While China has been using its growing economic might to establish its dominance in Asia and become the world’s largest superpower, it has also been using its military and geopolitical influence to assert its dominance. The latest move by China appears to be responding to its direct rival in Asian economic and military dominance that is India. China is reported to be boosting its arms links with South Asian nations, with a further supply of an advanced anti-stealth radar to Pakistan as well as frigates to Pakistan, Bangladesh and Sri Lanka.cJane’s Defence Weekly, a magazine reporting on military and corporate affairs, said it had identified Chinese-made JY-27A counter-very-low-observable radar from satellite images of Pakistan’s Mianwali Air Base, captured on August 29.

Unfortunately for India, its traditional allies, mainly the US and Israel, while of major help economically, and indirectly, are not in strategically strong positions should a direct military intervention take place, due to their geographically distant positions.

India may realize this, which could explain its latest change in stance, which will be further elaborated on in the next section.

Will India go for peace?

It appears India may be looking for a future of cooperation with China, rather than conflict, as : Indian soldiers will take part in combat drills with troops from China and Pakistan, amidst the ongoing military confrontation with the former and border hostilities with the latter, in a multi-nation exercise being organised by Russia next month.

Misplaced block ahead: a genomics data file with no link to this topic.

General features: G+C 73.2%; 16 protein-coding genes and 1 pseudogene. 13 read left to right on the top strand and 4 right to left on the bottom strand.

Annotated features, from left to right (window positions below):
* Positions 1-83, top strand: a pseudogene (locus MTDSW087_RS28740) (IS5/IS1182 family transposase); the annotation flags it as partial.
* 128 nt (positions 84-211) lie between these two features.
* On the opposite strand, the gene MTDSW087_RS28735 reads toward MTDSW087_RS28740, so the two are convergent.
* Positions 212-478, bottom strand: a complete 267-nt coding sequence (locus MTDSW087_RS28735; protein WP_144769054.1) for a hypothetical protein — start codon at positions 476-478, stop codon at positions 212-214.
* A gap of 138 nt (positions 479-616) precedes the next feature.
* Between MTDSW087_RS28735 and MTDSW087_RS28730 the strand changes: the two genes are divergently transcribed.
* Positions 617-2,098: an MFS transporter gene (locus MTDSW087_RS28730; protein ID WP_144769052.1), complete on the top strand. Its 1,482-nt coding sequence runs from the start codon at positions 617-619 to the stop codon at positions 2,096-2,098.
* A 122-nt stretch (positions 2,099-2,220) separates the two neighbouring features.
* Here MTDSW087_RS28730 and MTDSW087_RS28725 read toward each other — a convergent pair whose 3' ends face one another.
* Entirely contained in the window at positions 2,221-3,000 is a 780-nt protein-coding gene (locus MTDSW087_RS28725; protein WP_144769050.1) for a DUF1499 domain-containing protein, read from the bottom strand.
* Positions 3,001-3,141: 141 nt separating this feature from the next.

The Indian contingent would include 160 personnel from the army, along with 40 troops of the Indian Air Force and two Navy officers for the observers there. The exercise is being held in the Astrakhan province of Southern Russia where member countries of Shanghai Cooperation Organisation and Central Asian countries would be participating, although India had earlier also participated in this exercise with both China and Pakistan as part of it.

Despite this, India’s insistence on Kashmir is a signal that it remains strongly interested in maintaining its position, and will not bend to China’s pressure. In terms of Kashmir, the Chinese side reiterated that “the Kashmir issue is a dispute left over from history between India and Pakistan, and China opposes any unilateral actions that complicate the situation.”

In response to China’s stance, Indian External Affairs Ministry spokesperson Anurag Srivastava on Saturday said India rejected a reference to Jammu and Kashmir in the joint press release and said it was tantamount to interference in India’s internal affairs, Hindustan Times reported. Such a response from New Delhi was not unexpected. India insists on its position on Kashmir no matter what the relevant stances of China, Pakistan and the international community are. In fact, India’s removal of Kashmir’s special autonomous status is beyond India’s internal affairs. This is because Kashmir is a disputed region between India and Pakistan which is widely recognized by the international community. Furthermore, after revocation of its special autonomous status, the custom and life styles of local residents, especially Muslims, will be greatly impacted. India’s position in terms of the statement on Kashmir in the joint press release will not affect China’s stance on this disputed region.

Although the recent joint military drills are a sign that relations between India and China are not as bad as they seem, India will hold its position as a counter-influence to China and hope that the US and Israel provide an anchor to its plans.




Hazem Zahab